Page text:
As the stop work de-clutch mechanism steps in to stop the watch after 72 hours, it behaves essentially like other types of constant force mechanisms like the remontoire and the chain and fusée. In combination with the four day capable mainspring stopped after three days by the stop work mechanism, the same result is achieved but in a simple, smarter and more elegant way. How cool is that?
When you can get the same theoretical benefit of better chronometric accuracy in a simpler way, that is genius level thinking at play here. Less complexity means better reliability and a better price.In practice of course, since this is an automatic watch, it will maintain power when you’re wearing it. However when unworn over the weekend, it will by Monday still maintain its constant torque which is great. A 3-day power reserve is nothing to sniff at no matter what.
Supporting the stop-work mechanism is a new mainspring barrel, inspired by a vintage pocket-watch that was brought into Armin Strom for repair. It had a motor barrel, whose barrel and winding mechanism is opposite to that of a standard going barrel. Instead of the arbour being fixed and the barrel housing moving to drive the gear train, with the motor barrel, it is the barrel housing that remains fixed while the arbour transmits the power. This method reduces the amount of friction that happens as the mainspring unwinds, since the arbour rotates around a precision jewel bearing and has less surfaces area for friction to occur.
System 78 and the new direction of Armin Strom
The Armin Strom Gravity Equal Force represents in my view, welcome news for watch enthusiasts. It is the first model that is part of the “System 78” collection, so named because 1978 is the birth year of Claude Greisler and Serge Michel, the founders of the “modern” Armin Strom after the namesake founder sold the brand. The aim of this new collection is to keep to a price point of below 20,000 CHF for the stainless steel variations, and that are interesting from a complication perspective, that are also good looking and have superb finishing.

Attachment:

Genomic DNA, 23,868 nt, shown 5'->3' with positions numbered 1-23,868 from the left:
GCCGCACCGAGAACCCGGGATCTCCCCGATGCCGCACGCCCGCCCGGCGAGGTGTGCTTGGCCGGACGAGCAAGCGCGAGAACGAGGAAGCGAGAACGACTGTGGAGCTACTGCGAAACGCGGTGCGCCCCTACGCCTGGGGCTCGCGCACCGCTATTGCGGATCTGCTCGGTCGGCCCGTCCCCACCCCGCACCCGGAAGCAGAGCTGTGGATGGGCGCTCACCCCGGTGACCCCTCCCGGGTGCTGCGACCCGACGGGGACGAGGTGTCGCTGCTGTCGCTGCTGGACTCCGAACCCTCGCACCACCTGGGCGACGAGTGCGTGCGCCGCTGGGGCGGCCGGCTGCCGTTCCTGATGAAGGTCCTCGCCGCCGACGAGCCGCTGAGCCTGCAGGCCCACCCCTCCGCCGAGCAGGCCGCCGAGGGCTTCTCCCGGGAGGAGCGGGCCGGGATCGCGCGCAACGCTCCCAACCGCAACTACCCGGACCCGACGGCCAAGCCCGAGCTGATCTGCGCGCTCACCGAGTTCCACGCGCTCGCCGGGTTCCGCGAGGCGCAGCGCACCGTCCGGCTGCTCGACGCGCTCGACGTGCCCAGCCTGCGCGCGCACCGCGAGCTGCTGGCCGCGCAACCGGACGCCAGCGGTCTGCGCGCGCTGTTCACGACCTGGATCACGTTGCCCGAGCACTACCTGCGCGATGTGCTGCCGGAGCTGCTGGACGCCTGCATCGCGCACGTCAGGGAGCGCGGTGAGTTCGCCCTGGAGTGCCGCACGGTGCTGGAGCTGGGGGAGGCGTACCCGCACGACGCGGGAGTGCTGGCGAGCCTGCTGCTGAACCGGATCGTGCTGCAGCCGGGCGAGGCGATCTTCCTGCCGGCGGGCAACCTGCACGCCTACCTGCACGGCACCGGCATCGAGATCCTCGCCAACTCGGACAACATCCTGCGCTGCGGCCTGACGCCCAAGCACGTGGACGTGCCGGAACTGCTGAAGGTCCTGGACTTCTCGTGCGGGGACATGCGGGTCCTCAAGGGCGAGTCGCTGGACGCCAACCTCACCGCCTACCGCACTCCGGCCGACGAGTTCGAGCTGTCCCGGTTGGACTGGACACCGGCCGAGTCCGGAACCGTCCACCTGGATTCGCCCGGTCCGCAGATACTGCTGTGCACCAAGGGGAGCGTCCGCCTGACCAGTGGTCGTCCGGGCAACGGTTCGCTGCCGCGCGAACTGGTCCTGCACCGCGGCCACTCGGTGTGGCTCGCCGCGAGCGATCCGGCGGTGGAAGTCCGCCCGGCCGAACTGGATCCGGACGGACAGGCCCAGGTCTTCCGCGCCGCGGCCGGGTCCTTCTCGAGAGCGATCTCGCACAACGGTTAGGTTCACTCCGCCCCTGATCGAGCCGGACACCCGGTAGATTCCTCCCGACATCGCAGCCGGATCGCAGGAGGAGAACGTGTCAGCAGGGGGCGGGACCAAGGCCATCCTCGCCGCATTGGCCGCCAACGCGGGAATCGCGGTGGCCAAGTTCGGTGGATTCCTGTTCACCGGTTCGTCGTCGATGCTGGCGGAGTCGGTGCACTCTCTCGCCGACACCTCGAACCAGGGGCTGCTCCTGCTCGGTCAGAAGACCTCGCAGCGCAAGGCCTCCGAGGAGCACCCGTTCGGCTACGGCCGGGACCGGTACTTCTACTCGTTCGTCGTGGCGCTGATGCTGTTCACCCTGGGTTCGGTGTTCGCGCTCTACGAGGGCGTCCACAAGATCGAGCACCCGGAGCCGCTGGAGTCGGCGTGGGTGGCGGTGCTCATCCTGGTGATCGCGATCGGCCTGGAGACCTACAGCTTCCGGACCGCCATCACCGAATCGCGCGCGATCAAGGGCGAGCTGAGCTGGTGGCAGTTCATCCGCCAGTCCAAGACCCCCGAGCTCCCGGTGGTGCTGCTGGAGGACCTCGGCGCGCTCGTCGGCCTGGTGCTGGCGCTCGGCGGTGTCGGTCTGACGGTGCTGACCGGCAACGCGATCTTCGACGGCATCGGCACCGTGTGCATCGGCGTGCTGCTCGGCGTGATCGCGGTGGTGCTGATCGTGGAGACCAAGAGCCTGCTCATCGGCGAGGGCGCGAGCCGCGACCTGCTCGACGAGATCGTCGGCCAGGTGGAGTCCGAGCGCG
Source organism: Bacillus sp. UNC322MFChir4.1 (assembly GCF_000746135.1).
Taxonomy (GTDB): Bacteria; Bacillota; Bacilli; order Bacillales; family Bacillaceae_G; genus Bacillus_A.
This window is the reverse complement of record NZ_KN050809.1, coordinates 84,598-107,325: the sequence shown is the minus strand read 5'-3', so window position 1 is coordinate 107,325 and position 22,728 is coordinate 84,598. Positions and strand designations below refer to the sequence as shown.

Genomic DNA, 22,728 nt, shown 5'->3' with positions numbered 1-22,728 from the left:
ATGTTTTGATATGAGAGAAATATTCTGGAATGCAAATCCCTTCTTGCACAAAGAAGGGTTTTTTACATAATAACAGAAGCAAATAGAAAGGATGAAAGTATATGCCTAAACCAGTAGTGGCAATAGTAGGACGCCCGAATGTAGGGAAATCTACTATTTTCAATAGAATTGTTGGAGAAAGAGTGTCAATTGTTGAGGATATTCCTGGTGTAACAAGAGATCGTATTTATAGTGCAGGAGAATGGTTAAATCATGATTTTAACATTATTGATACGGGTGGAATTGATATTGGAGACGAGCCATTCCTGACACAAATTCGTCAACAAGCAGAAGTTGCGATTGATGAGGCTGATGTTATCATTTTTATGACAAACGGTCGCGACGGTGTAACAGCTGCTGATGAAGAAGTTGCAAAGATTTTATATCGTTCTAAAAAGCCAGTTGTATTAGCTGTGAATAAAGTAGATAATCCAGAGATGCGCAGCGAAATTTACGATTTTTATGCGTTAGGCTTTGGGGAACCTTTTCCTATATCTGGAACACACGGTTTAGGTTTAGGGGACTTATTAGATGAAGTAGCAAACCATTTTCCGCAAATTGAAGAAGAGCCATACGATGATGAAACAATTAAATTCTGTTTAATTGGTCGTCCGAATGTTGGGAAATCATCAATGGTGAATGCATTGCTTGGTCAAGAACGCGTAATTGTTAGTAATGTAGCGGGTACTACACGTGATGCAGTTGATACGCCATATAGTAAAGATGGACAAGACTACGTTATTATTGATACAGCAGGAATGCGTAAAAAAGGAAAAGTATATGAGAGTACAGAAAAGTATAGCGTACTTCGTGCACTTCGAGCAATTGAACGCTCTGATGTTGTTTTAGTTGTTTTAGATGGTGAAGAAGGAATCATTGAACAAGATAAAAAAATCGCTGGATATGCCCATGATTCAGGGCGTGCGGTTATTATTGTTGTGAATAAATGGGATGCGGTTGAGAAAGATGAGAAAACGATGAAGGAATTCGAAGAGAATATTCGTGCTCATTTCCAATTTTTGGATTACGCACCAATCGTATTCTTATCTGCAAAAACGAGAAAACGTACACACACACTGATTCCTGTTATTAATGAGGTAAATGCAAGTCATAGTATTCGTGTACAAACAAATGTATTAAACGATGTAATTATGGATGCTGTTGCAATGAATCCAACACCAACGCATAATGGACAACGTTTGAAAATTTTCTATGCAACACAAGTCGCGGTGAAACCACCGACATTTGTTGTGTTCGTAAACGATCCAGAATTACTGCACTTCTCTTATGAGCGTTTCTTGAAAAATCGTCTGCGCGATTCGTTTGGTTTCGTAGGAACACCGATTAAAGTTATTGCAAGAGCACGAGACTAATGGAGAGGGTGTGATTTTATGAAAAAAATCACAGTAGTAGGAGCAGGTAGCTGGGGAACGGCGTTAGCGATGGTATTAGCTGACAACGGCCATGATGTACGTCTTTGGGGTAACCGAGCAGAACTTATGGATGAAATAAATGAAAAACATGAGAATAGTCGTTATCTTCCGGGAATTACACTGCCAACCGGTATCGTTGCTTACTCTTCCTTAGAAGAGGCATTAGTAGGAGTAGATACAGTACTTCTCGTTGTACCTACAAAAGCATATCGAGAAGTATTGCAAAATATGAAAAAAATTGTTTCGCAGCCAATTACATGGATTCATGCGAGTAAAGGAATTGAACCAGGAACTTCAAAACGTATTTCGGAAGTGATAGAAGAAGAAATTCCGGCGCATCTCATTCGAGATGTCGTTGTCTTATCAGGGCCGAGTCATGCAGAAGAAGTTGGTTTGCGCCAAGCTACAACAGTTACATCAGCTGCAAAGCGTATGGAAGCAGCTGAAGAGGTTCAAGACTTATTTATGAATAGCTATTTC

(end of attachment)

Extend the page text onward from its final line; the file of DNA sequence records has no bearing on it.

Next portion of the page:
The Gravity Equal Force achieves these aims well, and at 16,900 CHF, there is a tremendous amount of value on offer.
If this watch represents more of what will come from the new System 78 collection, then I think it will be worth looking forward to other releases in the future. I am told that in the pipeline, there will be a new watch with a date function – albeit done in a cool way (no apertures), and also a nice manual winder. While these tidbits of information probably only scratch the surface, they are certainly useful pointers to maybe, some fantastic watches in the new collection.
As for the Gravity Equal Force – there are very few watches that pique my interest, given how many I see in the watch industry as part of what I do, but this one is different. It is good looking and horologically interesting, and most of all, it comes with a price, that for me at least, is within the realm of possibility and reason. I find it hard, therefore, not to add it to my wish-list of potential watches to acquire. If anything, that’s as good an endorsement as any!